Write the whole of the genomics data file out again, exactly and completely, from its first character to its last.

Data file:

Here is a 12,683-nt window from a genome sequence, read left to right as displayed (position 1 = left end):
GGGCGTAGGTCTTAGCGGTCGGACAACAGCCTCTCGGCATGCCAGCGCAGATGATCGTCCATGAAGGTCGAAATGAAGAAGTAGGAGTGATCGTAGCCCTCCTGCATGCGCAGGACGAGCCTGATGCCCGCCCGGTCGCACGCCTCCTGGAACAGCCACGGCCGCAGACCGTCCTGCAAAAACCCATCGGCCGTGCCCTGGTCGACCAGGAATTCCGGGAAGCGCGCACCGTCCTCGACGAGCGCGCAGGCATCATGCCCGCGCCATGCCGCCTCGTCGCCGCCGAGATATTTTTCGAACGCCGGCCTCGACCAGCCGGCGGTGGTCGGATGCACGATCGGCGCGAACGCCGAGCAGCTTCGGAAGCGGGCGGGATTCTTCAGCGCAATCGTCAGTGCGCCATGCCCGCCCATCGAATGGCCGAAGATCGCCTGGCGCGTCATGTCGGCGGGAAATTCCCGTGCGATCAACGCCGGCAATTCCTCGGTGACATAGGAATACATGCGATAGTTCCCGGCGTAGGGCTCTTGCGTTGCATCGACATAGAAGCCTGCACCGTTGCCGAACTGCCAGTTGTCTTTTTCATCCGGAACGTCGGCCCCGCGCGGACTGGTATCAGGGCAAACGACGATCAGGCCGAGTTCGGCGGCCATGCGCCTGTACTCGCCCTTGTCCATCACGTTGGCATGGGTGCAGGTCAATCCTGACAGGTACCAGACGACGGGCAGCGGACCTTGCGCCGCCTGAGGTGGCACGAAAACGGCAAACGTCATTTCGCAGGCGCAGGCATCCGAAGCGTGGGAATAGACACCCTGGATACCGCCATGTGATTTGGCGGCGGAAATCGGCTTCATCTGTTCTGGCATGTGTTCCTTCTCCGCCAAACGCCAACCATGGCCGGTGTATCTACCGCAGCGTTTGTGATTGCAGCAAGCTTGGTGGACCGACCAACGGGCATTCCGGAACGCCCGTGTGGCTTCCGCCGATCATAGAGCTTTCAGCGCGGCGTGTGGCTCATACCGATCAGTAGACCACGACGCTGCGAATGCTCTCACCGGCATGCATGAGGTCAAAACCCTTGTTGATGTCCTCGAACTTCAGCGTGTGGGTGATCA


Here is a 12,683-nt window from a genome sequence, read left to right as displayed (position 1 = left end):
GGGCGTAGGTCTTAGCGGTCGGACAACAGCCTCTCGGCATGCCAGCGCAGATGATCGTCCATGAAGGTCGAAATGAAGAAGTAGGAGTGATCGTAGCCCTCCTGCATGCGCAGGACGAGCCTGATGCCCGCCCGGTCGCACGCCTCCTGGAACAGCCACGGCCGCAGACCGTCCTGCAAAAACCCATCGGCCGTGCCCTGGTCGACCAGGAATTCCGGGAAGCGCGCACCGTCCTCGACGAGCGCGCAGGCATCATGCCCGCGCCATGCCGCCTCGTCGCCGCCGAGATATTTTTCGAACGCCGGCCTCGACCAGCCGGCGGTGGTCGGATGCACGATCGGCGCGAACGCCGAGCAGCTTCGGAAGCGGGCGGGATTCTTCAGCGCAATCGTCAGTGCGCCATGCCCGCCCATCGAATGGCCGAAGATCGCCTGGCGCGTCATGTCGGCGGGAAATTCCCGTGCGATCAACGCCGGCAATTCCTCGGTGACATAGGAATACATGCGATAGTTCCCGGCGTAGGGCTCTTGCGTTGCATCGACATAGAAGCCTGCACCGTTGCCGAACTGCCAGTTGTCTTTTTCATCCGGAACGTCGGCCCCGCGCGGACTGGTATCAGGGCAAACGACGATCAGGCCGAGTTCGGCGGCCATGCGCCTGTACTCGCCCTTGTCCATCACGTTGGCATGGGTGCAGGTCAATCCTGACAGGTACCAGACGACGGGCAGCGGACCTTGCGCCGCCTGAGGTGGCACGAAAACGGCAAACGTCATTTCGCAGGCGCAGGCATCCGAAGCGTGGGAATAGACACCCTGGATACCGCCATGTGATTTGGCGGCGGAAATCGGCTTCATCTGTTCTGGCATGTGTTCCTTCTCCGCCAAACGCCAACCATGGCCGGTGTATCTACCGCAGCGTTTGTGATTGCAGCAAGCTTGGTGGACCGACCAACGGGCATTCCGGAACGCCCGTGTGGCTTCCGCCGATCATAGAGCTTTCAGCGCGGCGTGTGGCTCATACCGATCAGTAGACCACGACGCTGCGAATGCTCTCACCGGCATGCATGAGGTCAAAACCCTTGTTGATGTCCTCGAACTTCAGCGTGTGGGTGATCA